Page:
“Happiness is grandparents to spoil you”

Why do grandparents make kids so happy?

In 1970, mother and Chicago Tribune columnist Joan Beck tried to answer that question with this piece, which ran under the headline “Happiness Is Grandparents to Spoil You.” 

Beck, who eventually became the first woman to serve on the Tribune’s editorial board, was still writing for the paper when she died in 1998 at age 75.

One of the happiest dimensions of a small child’s life is usually his grandparents, because …

A grandfather is an extra dime or quarter whenever you need one, without saying, “What did you do with that money I gave you last Saturday?”

A grandmother is sugar cookies and chocolate chip cookies and peanut butter cookies and not counting how many you eat and not always noticing how close it is to dinner time.

A grandfather is for saying, “Of course he needs a watch, a fine boy like that—why, he’s almost eight years old.”

A grandmother is a soft lap on a rocking chair who doesn’t put you down and go away to take care of your little sister just because she’s crying.

A grandmother is someone to mother your mother when she needs it.

A grandfather is to fix things your father never finds time to fix, like your tippy tricycle seat and the loose wheel on your racing car.

Grandparents are to keep the baby so you and the other “big” people in your family can go on a special little trip together.

A grandmother is to say how wonderful, how clever, how bright you are when you show her the pictures you painted at school and read her the book you learned to read and give her the pin dish you made out of clay.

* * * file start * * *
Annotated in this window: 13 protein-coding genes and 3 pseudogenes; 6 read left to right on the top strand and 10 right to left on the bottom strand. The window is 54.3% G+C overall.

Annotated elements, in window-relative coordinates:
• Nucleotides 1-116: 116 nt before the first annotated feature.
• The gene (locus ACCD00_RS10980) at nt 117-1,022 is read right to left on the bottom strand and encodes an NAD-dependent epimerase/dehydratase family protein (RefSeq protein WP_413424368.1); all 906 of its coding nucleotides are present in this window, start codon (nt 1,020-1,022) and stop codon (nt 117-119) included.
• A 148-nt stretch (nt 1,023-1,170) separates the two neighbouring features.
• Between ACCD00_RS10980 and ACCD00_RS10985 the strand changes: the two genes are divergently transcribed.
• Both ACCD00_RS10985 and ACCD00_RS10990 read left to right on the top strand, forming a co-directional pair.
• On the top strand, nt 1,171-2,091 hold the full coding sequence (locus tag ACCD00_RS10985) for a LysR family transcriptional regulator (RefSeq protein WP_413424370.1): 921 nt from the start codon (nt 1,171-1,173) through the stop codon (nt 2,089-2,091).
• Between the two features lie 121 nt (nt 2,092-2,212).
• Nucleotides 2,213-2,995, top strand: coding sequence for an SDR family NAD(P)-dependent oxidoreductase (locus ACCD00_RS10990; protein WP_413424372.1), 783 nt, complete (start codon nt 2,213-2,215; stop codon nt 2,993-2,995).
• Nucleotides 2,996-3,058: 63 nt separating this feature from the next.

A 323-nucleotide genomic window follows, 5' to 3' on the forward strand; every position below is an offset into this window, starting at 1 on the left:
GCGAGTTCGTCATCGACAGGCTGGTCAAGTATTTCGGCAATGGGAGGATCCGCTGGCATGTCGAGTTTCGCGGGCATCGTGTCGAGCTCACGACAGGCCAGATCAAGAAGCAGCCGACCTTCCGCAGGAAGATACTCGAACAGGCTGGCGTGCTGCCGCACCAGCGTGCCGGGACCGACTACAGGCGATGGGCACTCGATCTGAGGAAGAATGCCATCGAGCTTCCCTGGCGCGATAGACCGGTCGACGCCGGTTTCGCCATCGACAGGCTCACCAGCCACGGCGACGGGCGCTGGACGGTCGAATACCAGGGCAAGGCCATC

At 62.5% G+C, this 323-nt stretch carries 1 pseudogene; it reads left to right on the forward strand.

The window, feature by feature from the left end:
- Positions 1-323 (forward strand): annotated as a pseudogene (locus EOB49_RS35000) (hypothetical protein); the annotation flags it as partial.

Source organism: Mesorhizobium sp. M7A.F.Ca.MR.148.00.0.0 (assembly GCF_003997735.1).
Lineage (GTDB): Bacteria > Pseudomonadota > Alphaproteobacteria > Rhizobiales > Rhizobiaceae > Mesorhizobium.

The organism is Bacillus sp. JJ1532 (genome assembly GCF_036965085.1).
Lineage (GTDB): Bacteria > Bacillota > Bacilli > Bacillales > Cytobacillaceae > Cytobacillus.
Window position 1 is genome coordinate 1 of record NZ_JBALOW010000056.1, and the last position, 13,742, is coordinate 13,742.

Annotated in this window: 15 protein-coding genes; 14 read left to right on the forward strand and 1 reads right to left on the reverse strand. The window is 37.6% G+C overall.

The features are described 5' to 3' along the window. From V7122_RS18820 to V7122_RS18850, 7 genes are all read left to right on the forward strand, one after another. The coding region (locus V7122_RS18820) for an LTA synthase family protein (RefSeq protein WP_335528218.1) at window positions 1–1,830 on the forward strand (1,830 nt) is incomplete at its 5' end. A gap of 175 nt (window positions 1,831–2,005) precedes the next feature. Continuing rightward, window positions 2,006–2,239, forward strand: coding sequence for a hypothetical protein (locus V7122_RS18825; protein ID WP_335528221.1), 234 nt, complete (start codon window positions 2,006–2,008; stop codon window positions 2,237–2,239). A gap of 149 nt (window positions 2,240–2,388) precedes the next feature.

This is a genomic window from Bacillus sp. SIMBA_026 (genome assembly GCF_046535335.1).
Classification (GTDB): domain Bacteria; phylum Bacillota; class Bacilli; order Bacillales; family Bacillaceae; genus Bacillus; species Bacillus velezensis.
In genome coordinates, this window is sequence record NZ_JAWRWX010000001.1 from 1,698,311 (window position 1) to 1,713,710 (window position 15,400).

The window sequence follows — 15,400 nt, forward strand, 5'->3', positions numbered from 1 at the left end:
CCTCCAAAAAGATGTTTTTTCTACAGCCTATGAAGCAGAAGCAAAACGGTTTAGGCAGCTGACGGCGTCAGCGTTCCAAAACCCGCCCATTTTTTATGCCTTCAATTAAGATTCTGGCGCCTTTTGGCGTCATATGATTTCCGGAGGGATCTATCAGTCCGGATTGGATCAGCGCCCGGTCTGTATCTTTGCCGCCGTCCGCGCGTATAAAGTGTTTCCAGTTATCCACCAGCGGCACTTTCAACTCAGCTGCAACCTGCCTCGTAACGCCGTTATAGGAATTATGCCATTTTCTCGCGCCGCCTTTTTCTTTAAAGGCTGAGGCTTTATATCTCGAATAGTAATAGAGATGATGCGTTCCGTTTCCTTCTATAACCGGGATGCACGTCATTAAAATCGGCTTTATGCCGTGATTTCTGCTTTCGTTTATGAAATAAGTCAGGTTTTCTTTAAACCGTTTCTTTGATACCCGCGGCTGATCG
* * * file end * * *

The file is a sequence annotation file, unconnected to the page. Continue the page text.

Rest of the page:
A grandmother is to write you real letters in the mail before anyone else even understands that you know how to read.

Grandparents are to send you the kind of birthday cards that always have money in them.

Grandparents are to go to visit overnight all by yourself when you need to get away from it all for a while and you’re not old enough to go anywhere else.

A grandfather is to tell you about how you could get a double-dip cone for a nickel when he was a little boy and then buy you one with a dip of licorice and a dip of chocolate swirl even though it costs 37 cents. 

A grandmother is to sew on buttons and mend your sweater and wash the baby’s diapers if she’s your mother’s mother; a grandmother is “company coming” if she’s your father’s mother. 

Grandparents are for sending you big surprise packages so the mailman says, “Boy, aren’t you a lucky guy!” when he brings them and even if there’s clothes in them, there’s always something neat, too.

Grandparents are someone who likes your family to come and visit even when you have to take along the baby’s bassinet and sixty zillion diapers and all those bottles and even the baby.

A grandmother is to say, “Don’t you think he might stay up a little later tonight as long as we’re here?” and it works.

Grandparents are to make your mother happy when they call up long distance for no reason at all except it’s Sunday and talk $5.75 worth.

A grandfather is to tell you what it was like in the olden days when there wasn’t any television and there were dinosaurs.

Grandparents are somebody else who loves you when you aren’t good just because you’re you.